As an honorable mention, I will throw in the Franco Zeffirelli mini-series “Jesus of Nazareth” as well. I remember the days when the History Channel used to play it every Saturday before Easter, but those days are long-gone. I hope everyone here has a very Happy Easter!
It took only ten minutes for me to realize that this movie was a monumental piece of garbage, and another twenty to shut off the television. This will be the first time I have ever reviewed a movie without having seen the end, and if the next 90 minutes were anything like the first 30, I am glad I didn’t. What we have here is a promising looking film on the Revolutionary War, a genre that has never really been tackled with complexity, unless you count The Patriot as being historically accurate; after all, the director insulted us by not even spelling the villain’s name right: Colonel William Tavington’s real name was Banastre Tarleton, but anyway, that is exactly how I felt while watching Revolution—insulted.
As someone who loves the American Revolution and obviously appreciates historical accuracy in films, I realize that the movies cannot mimic real life. Poetic license must be taken by the director when telling a story, I understand that, but the few errors I noticed in just the first twenty minutes should make anybody cringe.
Right off the bat, when the main character, Al Pacino, enlists in the “American” Army (it would have been called “Continental” in 1776), the officer who signs him up says, “Welcome to the United States Army”. I didn’t notice this for a few seconds, but then I had to go back and ask, “Did he really say that?” Not only did we not have a national army at the time, but we weren’t even the United States. Ever hear of the thirteen colonies? Apparently director Hugh Hudson did not. The enlistment in question happens when Pacino’s son enlists under false pretenses, and his father only signs up to be in the army with him. This is eerily reminiscent of The Patriot, when a father who wants no part of the war, Mel Gibson, only joins in the fighting because his son joined, again, without permission. Since Roland Emmerich is quite possibly one of the worst directors of our generation, I think it is safe to say that crap imitates crap. That said, The Patriot is still an excellent action movie and light years ahead of this dud.
Later on in the film, and by later I mean ten minutes, we see stacks of ammunition crates labeled “USA”. Fool me once, shame on you. Fool me twice, shame on me. It was then I knew I had to turn it off, but since I knew a big battle scene was coming up shortly, I decided to give it another few minutes of my life that I will sadly not get back. For the sake of the director, I will overlook this error, but I cannot overlook the fact that there was no national supplier of ammunition at that time, especially for a militia which is what Pacino’s group of men seem to represent, though it is never mentioned. Soldiers often brought or made their own musket balls out of lead, something that is depicted accurately in The Patriot, with the character of Benjamin Martin melting down his late-son’s toy soldiers into a cast for musket balls.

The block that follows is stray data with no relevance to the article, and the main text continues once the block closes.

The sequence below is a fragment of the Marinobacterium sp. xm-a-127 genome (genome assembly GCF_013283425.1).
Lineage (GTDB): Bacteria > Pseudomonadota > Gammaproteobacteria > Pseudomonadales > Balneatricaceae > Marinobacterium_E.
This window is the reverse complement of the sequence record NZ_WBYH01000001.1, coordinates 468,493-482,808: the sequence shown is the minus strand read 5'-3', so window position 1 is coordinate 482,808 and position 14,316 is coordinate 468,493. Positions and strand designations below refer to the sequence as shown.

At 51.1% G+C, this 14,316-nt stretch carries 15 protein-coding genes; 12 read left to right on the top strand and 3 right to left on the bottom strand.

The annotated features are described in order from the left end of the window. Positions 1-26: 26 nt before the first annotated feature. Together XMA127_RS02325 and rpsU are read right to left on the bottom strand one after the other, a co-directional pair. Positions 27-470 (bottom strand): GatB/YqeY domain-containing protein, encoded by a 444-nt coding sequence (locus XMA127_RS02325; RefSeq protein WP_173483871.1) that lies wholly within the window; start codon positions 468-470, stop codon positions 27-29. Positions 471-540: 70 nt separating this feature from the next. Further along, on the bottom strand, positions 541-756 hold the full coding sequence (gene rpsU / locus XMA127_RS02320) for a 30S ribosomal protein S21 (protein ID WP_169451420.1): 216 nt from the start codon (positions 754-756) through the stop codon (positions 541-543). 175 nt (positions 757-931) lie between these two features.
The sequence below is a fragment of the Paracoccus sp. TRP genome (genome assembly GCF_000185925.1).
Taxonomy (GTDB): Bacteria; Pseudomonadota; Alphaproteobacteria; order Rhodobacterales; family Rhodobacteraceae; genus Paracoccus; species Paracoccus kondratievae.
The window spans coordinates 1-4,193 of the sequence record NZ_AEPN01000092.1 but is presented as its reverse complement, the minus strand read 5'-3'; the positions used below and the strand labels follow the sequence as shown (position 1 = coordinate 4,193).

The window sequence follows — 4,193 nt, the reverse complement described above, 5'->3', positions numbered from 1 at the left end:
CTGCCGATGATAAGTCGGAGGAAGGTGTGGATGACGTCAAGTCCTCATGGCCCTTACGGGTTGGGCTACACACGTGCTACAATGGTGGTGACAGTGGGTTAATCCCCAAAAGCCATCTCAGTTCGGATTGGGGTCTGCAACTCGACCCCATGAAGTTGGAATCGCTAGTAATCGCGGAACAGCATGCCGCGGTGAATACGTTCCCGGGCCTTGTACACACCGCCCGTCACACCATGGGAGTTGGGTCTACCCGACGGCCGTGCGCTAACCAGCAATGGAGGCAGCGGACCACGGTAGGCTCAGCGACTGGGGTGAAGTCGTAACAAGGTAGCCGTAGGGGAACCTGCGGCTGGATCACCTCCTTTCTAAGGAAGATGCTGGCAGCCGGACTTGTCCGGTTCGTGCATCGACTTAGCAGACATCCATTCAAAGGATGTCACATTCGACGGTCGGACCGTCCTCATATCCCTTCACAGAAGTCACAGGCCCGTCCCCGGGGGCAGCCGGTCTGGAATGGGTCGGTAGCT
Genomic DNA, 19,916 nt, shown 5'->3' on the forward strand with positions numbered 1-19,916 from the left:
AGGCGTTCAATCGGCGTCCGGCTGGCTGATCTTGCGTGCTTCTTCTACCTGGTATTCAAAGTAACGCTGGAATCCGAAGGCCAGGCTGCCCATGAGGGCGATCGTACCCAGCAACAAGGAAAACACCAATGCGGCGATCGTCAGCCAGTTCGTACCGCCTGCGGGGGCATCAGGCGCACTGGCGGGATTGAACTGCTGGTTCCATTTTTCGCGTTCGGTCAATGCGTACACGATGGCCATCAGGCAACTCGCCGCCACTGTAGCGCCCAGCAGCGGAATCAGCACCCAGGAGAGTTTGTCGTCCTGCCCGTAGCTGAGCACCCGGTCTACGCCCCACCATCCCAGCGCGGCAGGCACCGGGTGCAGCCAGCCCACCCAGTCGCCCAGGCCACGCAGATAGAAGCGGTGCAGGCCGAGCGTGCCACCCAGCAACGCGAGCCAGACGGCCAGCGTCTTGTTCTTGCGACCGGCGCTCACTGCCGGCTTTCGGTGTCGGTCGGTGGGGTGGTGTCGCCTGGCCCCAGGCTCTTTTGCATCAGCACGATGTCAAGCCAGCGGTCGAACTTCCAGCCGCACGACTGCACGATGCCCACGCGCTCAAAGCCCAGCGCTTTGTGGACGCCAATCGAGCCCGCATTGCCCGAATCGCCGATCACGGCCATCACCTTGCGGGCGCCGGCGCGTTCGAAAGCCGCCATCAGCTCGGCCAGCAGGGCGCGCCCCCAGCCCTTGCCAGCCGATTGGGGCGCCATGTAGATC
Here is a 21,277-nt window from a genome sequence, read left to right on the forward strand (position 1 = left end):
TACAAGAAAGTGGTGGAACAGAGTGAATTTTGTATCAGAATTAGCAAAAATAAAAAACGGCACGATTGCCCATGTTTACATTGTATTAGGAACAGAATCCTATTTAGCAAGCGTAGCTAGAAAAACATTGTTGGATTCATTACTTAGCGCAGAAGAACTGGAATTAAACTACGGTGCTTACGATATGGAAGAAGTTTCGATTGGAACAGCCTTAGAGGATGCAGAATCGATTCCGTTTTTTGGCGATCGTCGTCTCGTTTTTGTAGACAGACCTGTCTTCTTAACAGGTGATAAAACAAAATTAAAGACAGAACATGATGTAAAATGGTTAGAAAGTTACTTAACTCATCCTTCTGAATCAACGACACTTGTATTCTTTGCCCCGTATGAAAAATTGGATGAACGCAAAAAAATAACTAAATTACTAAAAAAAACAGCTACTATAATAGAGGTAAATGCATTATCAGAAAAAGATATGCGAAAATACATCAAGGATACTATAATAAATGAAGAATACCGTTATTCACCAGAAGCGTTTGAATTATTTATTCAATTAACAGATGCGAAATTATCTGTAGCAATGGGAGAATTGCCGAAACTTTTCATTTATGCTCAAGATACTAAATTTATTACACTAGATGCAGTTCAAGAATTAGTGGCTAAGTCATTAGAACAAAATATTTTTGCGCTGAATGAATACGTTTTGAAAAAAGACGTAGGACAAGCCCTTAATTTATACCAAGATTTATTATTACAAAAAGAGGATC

Now to Pacino, I wonder why he even chose this role. If he looked at the script, he could see it was a fragmented piece of trash loaded with discrepancies, and this coming at what was arguably the height of his career, as his previous film was the box office success Scarface. The accent he speaks makes his voice hard to understand. Because he chooses to speak very low, the part Cuban (still stuck in his head, I guess), part British, part Brooklyn (odd, I know) combination makes him almost inaudible. Part of me is expecting Pacino to start talking like Tony Montana, “Say hello to my little flintlock!”
Donald Sutherland also finds himself in the cast as a British officer, who leads his troops into battle in a charge against United States Army soldiers who are barricaded behind rocks and felled trees. He does not have a sword or a gun, but a long wooden pike with a metal blade at the end. This would be accurate, given his rank, but the fact that the blade bends every time he stabs someone and no blood can be seen, hidden behind a slew of cringe-inducing scream and slash sound effects, makes this “dramatic” moment comical. The same can be said of Pacino’s bayonet, as the top is nearly curved as he is putting it on the barrel of his musket. All this could have been avoided, though, because militia were not issued bayonets at all. And one more thing about the battle: random women and children can be seen running on the battlefield during the American retreat, screaming and tripping over one another.
As for the supporting cast, I thankfully did not see much of it. Nastassja Kinski is brutally awful in her few moments because of her German accent. Whether she was supposed to be a native colonist or a British transplant, the obvious accent cannot be ignored. Richard O’Brien, of Rocky Horror Picture Show fame makes his way in as well, though I did not get to see him—part of me is grateful for that.